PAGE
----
Why can't the parameter be const in this program?

Discussion in 'C Programming' started by Eric Lilja, Aug 24, 2005.

  1. Eric Lilja

    Eric Lilja Guest

    Hello! Consider this simple C program:
    #include <stdio.h>

    static void print_cards(const int[][13]);

    int
    main(void)
    {
    int deck[4][13] = {{0}};

    print_cards(deck);

    return 0;
    }

    static void
    print_cards(const int deck[][13])
    {
    int row = 0;
    int column = 0;

    for(row = 0; row < 4; ++row)
    for(column = 0; column < 13; ++column)
    printf("[%i][%i] = %i\n", row, column, deck[row][column]);
    }

    When compiled, my compiler complains:
    gcc -Wall -W -ansi -pedantic -g -c -o pass_2d_array.o pass_2d_array.c
    pass_2d_array.c: In function `main':
    pass_2d_array.c:28: warning: passing arg 1 of `print_cards' from
    incompatible pointer type

    If I remove the const from the type of the single parameter, it
    compiles cleanly. Why can't it be const? It wrote a version that
    operates on the 2d-array using a pointer-to-int and that can, of
    course, be const.

    / Eric
     
    Eric Lilja, Aug 24, 2005
    #1
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  2. Eric Lilja

    Kuku Guest

    I think you must be getting a warning at

    printf("[%i][%i] = %i\n", row, column, deck[row][column]);

    I believe that since deck is a const, as in the function argument,
    while doing a printf, it uses a variable column which is not a const
    and hence the conflict.

    Eric Lilja wrote:
    > Hello! Consider this simple C program:
    > #include <stdio.h>
    >
    > static void print_cards(const int[][13]);
    >
    > int
    > main(void)
    > {
    > int deck[4][13] = {{0}};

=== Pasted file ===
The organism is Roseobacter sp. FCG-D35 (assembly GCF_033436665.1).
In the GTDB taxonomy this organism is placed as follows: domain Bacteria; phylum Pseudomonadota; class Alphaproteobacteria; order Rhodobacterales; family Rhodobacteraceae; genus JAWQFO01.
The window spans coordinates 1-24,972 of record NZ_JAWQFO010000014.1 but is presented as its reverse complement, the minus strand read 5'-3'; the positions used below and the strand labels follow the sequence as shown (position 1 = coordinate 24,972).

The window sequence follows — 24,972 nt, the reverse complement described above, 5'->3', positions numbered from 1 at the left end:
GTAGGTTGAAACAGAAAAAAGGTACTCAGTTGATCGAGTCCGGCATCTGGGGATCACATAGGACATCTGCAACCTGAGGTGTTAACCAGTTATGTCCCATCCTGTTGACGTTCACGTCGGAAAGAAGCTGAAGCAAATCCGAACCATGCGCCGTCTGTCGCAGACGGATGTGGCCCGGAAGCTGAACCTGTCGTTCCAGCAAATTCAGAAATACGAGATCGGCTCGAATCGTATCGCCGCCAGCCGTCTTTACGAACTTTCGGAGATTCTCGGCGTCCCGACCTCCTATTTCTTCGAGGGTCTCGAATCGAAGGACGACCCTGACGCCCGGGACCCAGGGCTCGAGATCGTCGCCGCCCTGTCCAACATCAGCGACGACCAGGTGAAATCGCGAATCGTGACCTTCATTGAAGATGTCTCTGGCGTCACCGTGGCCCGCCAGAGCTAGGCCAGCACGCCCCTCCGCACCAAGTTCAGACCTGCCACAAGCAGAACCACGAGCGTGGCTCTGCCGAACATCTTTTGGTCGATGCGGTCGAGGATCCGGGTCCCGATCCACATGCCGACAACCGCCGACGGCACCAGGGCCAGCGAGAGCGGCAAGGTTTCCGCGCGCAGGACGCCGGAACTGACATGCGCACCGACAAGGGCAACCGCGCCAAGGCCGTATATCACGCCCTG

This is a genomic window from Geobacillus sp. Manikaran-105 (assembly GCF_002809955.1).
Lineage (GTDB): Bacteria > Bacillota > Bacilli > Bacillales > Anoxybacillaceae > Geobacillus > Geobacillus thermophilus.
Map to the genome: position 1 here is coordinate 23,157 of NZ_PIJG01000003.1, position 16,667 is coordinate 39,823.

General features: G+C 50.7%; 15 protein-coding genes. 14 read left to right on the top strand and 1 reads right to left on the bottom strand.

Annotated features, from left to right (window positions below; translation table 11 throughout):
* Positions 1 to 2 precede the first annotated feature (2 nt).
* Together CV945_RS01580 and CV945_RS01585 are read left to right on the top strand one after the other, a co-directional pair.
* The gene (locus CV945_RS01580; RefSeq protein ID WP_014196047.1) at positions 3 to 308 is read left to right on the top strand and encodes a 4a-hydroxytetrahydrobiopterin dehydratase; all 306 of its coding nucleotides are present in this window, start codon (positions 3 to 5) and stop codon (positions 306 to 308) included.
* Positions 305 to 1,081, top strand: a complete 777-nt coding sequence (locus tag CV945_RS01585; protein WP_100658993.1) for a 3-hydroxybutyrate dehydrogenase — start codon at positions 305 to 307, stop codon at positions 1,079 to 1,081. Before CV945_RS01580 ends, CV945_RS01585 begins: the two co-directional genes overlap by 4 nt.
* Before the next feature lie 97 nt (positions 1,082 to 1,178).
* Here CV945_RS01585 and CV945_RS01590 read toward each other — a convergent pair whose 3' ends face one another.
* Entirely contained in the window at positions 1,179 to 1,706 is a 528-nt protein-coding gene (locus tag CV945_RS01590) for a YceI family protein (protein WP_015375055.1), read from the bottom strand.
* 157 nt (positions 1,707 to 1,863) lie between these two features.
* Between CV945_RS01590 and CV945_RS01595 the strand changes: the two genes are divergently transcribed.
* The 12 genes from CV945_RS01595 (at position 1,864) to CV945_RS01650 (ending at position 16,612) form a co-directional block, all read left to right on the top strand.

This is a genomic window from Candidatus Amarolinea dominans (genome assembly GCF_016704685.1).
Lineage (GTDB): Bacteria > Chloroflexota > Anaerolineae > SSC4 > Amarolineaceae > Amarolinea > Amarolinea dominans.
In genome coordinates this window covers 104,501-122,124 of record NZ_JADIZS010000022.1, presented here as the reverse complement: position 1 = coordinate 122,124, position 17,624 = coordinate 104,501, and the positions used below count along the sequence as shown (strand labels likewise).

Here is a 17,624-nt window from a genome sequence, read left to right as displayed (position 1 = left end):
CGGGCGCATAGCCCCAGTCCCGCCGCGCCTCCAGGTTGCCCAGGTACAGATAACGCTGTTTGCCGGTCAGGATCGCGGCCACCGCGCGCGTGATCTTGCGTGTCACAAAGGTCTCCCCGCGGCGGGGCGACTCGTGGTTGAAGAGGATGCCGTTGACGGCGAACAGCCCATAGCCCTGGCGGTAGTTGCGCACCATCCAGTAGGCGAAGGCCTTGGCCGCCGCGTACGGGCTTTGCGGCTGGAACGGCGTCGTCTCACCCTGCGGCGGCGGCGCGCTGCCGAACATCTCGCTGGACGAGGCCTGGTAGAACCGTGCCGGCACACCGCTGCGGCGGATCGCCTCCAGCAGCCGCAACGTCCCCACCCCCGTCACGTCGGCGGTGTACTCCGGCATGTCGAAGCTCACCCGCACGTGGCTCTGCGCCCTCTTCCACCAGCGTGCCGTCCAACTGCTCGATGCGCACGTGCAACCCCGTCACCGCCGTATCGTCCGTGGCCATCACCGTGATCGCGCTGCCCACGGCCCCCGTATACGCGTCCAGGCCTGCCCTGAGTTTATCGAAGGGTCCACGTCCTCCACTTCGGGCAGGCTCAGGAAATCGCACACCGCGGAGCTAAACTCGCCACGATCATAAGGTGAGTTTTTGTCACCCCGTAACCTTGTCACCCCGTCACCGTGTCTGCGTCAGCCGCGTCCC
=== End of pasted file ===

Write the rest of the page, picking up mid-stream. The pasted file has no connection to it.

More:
>
    > print_cards(deck);
    >
    > return 0;
    > }
    >
    > static void
    > print_cards(const int deck[][13])
    > {
    > int row = 0;
    > int column = 0;
    >
    > for(row = 0; row < 4; ++row)
    > for(column = 0; column < 13; ++column)
    > printf("[%i][%i] = %i\n", row, column, deck[row][column]);
    > }
    >
    > When compiled, my compiler complains:
    > gcc -Wall -W -ansi -pedantic -g -c -o pass_2d_array.o pass_2d_array.c
    > pass_2d_array.c: In function `main':
    > pass_2d_array.c:28: warning: passing arg 1 of `print_cards' from
    > incompatible pointer type
    >
    > If I remove the const from the type of the single parameter, it
    > compiles cleanly. Why can't it be const? It wrote a version that
    > operates on the 2d-array using a pointer-to-int and that can, of
    > course, be const.
    >
    > / Eric
     
    Kuku, Aug 24, 2005
    #2
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  3. Eric Lilja

    Ian Guest

    Eric Lilja wrote:
    > Hello! Consider this simple C program:
    > #include <stdio.h>
    >
    > static void print_cards(const int[][13]);
    >
    > int
    > main(void)
    > {
    > int deck[4][13] = {{0}};
    >
    > print_cards(deck);
    >
    > return 0;
    > }
    >
    > static void
    > print_cards(const int deck[][13])
    > {
    > int row = 0;
    > int column = 0;
    >
    > for(row = 0; row < 4; ++row)
    > for(column = 0; column < 13; ++column)
    > printf("[%i][%i] = %i\n", row, column, deck[row][column]);
    > }
    >
    > When compiled, my compiler complains:
    > gcc -Wall -W -ansi -pedantic -g -c -o pass_2d_array.o pass_2d_array.c
    > pass_2d_array.c: In function `main':
    > pass_2d_array.c:28: warning: passing arg 1 of `print_cards' from
    > incompatible pointer type
    >

    Compiler bug?

    Ian
     
    Ian, Aug 24, 2005
    #3
  4. Eric Lilja <> wrote:

    (I've trimmed your program down to the minimum.)

    > void print_cards(const int deck[][13]) {}


    > int
    > main(void)
    > {
    > int deck[4][13] = {{0}};
    > print_cards(deck);
    > return 0;
    > }


    > If I remove the const from the type of the single parameter, it
    > compiles cleanly. Why can't it be const? It wrote a version that
    > operates on the 2d-array using a pointer-to-int and that can, of
    > course, be const.


    This is a FAQ:

    http://www.eskimo.com/~scs/C-faq/q11.10.html

    There is an excellent thread in Google's archives which explains just
    why what you're trying is not permitted: